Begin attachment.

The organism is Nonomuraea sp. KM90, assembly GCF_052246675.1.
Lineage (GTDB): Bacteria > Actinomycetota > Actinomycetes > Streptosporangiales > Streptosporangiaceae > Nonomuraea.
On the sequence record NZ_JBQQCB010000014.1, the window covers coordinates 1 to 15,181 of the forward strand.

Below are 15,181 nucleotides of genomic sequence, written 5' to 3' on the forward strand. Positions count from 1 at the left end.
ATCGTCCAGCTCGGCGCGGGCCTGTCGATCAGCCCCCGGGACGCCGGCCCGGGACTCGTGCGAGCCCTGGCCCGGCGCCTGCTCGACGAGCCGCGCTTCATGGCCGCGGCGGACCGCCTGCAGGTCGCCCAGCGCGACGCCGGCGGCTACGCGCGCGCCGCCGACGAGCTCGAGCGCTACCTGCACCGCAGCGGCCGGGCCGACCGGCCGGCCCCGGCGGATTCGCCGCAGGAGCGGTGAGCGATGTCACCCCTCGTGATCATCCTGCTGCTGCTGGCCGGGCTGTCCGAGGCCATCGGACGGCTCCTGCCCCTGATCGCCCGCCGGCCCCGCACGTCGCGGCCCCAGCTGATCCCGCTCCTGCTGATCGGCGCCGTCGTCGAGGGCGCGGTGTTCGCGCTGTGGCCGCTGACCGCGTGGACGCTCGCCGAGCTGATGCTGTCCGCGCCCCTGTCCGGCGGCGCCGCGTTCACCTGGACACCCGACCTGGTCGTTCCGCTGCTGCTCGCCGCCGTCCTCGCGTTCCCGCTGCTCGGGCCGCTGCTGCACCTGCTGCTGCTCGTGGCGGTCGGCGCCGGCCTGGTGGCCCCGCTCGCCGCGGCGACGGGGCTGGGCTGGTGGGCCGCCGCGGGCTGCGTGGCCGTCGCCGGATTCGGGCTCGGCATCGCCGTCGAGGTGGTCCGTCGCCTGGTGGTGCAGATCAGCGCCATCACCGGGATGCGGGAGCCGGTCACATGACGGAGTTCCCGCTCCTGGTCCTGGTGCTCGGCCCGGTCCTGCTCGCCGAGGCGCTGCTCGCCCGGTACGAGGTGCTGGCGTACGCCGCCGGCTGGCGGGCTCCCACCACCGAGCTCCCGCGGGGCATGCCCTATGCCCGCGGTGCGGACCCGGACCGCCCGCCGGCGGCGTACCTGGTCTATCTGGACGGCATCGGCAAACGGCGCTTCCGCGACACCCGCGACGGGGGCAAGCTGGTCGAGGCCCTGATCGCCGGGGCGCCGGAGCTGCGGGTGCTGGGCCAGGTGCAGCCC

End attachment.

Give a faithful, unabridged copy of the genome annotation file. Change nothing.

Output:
The organism is Nonomuraea sp. KM90, assembly GCF_052246675.1.
Lineage (GTDB): Bacteria > Actinomycetota > Actinomycetes > Streptosporangiales > Streptosporangiaceae > Nonomuraea.
On the sequence record NZ_JBQQCB010000014.1, the window covers coordinates 1 to 15,181 of the forward strand.

Below are 15,181 nucleotides of genomic sequence, written 5' to 3' on the forward strand. Positions count from 1 at the left end.
ATCGTCCAGCTCGGCGCGGGCCTGTCGATCAGCCCCCGGGACGCCGGCCCGGGACTCGTGCGAGCCCTGGCCCGGCGCCTGCTCGACGAGCCGCGCTTCATGGCCGCGGCGGACCGCCTGCAGGTCGCCCAGCGCGACGCCGGCGGCTACGCGCGCGCCGCCGACGAGCTCGAGCGCTACCTGCACCGCAGCGGCCGGGCCGACCGGCCGGCCCCGGCGGATTCGCCGCAGGAGCGGTGAGCGATGTCACCCCTCGTGATCATCCTGCTGCTGCTGGCCGGGCTGTCCGAGGCCATCGGACGGCTCCTGCCCCTGATCGCCCGCCGGCCCCGCACGTCGCGGCCCCAGCTGATCCCGCTCCTGCTGATCGGCGCCGTCGTCGAGGGCGCGGTGTTCGCGCTGTGGCCGCTGACCGCGTGGACGCTCGCCGAGCTGATGCTGTCCGCGCCCCTGTCCGGCGGCGCCGCGTTCACCTGGACACCCGACCTGGTCGTTCCGCTGCTGCTCGCCGCCGTCCTCGCGTTCCCGCTGCTCGGGCCGCTGCTGCACCTGCTGCTGCTCGTGGCGGTCGGCGCCGGCCTGGTGGCCCCGCTCGCCGCGGCGACGGGGCTGGGCTGGTGGGCCGCCGCGGGCTGCGTGGCCGTCGCCGGATTCGGGCTCGGCATCGCCGTCGAGGTGGTCCGTCGCCTGGTGGTGCAGATCAGCGCCATCACCGGGATGCGGGAGCCGGTCACATGACGGAGTTCCCGCTCCTGGTCCTGGTGCTCGGCCCGGTCCTGCTCGCCGAGGCGCTGCTCGCCCGGTACGAGGTGCTGGCGTACGCCGCCGGCTGGCGGGCTCCCACCACCGAGCTCCCGCGGGGCATGCCCTATGCCCGCGGTGCGGACCCGGACCGCCCGCCGGCGGCGTACCTGGTCTATCTGGACGGCATCGGCAAACGGCGCTTCCGCGACACCCGCGACGGGGGCAAGCTGGTCGAGGCCCTGATCGCCGGGGCGCCGGAGCTGCGGGTGCTGGGCCAGGTGCAGCCC